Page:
The Irish Farmers’ Association (IFA) has announced that sample testing as part of the ‘DNA certified’ Programme for pigmeat has begun, which will expose misleading labelling and provide an assurance for producers and consumers on the origin of pigmeat.
IFA National Pigs and Pigmeat Chairman Tim Cullinan said pig producers were in a loss-making situation, which had the industry on the brink. Widespread mislabelling was part of rhe farmer’s difficulty and had led to the development of the DNA Certified Programme. Pig producers and consumers would be secure in the knowledge that solid science was determining the precise origin of pigmeat. The successful implementation of the Programme would effectively put an end to misleading labelling in the retail, processing and catering sectors, according to Cullinan.
Safeguarding pig producer’s livelihoods
The Chief Executive of Bord Bia Aidan Cotter said that the DNA programme would become an integral requirement of the Bord Bia Pigmeat Quality Assurance Scheme and would be included as part of both farm and factory audits.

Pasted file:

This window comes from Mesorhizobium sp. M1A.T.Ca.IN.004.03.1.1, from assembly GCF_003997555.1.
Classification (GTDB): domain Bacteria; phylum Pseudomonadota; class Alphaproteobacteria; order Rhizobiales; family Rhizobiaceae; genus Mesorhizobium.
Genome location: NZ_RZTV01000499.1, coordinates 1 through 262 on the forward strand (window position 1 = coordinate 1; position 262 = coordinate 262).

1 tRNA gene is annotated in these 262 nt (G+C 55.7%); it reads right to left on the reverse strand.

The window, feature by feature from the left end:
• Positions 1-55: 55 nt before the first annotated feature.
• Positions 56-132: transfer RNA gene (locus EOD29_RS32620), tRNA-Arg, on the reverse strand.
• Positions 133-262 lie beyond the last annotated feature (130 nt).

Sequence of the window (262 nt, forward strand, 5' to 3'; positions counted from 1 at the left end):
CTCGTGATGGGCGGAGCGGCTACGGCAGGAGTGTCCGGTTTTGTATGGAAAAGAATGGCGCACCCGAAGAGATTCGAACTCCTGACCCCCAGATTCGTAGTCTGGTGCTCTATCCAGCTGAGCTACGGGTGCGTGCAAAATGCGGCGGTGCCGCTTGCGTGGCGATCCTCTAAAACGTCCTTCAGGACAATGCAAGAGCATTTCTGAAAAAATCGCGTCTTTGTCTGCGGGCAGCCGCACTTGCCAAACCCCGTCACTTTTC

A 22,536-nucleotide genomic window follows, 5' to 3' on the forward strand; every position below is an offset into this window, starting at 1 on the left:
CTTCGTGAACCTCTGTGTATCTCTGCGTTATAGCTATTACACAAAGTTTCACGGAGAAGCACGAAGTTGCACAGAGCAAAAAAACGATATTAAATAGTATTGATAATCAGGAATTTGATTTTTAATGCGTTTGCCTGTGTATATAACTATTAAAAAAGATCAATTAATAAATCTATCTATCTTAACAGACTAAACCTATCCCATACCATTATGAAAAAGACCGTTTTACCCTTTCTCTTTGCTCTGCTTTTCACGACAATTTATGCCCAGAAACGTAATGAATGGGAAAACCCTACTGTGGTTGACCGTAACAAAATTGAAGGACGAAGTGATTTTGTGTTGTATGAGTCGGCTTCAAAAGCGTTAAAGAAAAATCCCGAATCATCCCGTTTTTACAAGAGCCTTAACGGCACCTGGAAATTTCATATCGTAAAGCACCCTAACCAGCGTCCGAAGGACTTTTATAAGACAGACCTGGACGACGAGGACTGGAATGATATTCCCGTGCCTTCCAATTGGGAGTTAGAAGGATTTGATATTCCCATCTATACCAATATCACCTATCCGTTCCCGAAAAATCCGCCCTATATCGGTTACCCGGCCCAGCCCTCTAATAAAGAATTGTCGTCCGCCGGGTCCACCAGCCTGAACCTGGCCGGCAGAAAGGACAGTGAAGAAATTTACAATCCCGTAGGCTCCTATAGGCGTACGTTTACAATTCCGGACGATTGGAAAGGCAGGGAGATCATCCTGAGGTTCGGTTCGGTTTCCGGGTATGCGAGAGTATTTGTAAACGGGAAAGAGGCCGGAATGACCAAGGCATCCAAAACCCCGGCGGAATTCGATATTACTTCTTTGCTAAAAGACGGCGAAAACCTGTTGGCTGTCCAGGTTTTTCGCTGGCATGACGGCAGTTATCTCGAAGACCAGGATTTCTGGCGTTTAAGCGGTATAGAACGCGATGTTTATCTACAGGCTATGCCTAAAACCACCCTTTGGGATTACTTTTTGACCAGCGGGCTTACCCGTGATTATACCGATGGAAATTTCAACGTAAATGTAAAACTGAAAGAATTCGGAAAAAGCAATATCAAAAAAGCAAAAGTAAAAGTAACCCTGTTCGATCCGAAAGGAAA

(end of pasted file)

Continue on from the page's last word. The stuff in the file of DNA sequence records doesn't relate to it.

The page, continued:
IFA will publish results on a regular basis to give a cast-iron guarantee to consumers and safeguard the livelihoods of pig producers, who are under severe pressure because of rising costs and pressure from imports that are passed off as Irish. Profiling Irish boars
The ‘DNA Certified’ Programme will allow for the scientific assessment of the origin of pigmeat products by tracing actual pigmeat product rather than associated labels. Employing the expertise of IdentiGEN, which is pioneering the development of DNA based traceability solutions globally, the Programme will involve the profiling of all boar samples using a proprietary panel of DNA markers and the development of a database that will contain the DNA of every Irish boar serving sows in the country.
Non-compliance will be recorded when a number of samples from the same source are found not to match the database, highlighting the presence of non-Irish pigmeat. The IFA will collect meat samples labelled as Irish on an ongoing basis, which will be checked against the database. If they do not match up, the mislabelling will be exposed.